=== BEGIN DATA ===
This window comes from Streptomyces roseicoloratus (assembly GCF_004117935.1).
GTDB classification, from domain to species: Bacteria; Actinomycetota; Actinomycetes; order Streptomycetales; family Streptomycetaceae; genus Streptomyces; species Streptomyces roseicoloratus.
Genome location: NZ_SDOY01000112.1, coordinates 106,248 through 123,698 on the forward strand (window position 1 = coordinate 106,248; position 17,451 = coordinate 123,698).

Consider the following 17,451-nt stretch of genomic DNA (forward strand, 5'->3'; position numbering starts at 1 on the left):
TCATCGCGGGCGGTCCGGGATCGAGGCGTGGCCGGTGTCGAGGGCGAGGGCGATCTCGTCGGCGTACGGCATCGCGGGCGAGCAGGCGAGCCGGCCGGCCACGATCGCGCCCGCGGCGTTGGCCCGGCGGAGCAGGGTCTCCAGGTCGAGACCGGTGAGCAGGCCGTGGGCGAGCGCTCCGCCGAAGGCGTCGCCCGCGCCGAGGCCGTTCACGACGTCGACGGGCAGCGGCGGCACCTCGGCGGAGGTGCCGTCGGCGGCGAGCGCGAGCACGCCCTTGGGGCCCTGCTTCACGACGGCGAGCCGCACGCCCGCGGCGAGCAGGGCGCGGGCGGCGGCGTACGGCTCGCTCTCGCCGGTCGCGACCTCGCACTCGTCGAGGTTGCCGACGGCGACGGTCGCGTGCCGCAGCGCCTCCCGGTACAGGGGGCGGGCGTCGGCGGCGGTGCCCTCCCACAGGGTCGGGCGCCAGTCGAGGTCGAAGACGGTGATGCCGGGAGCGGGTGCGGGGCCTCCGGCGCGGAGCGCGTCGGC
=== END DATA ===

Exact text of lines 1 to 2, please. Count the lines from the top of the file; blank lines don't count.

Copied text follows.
This window comes from Streptomyces roseicoloratus (assembly GCF_004117935.1).
GTDB classification, from domain to species: Bacteria; Actinomycetota; Actinomycetes; order Streptomycetales; family Streptomycetaceae; genus Streptomyces; species Streptomyces roseicoloratus.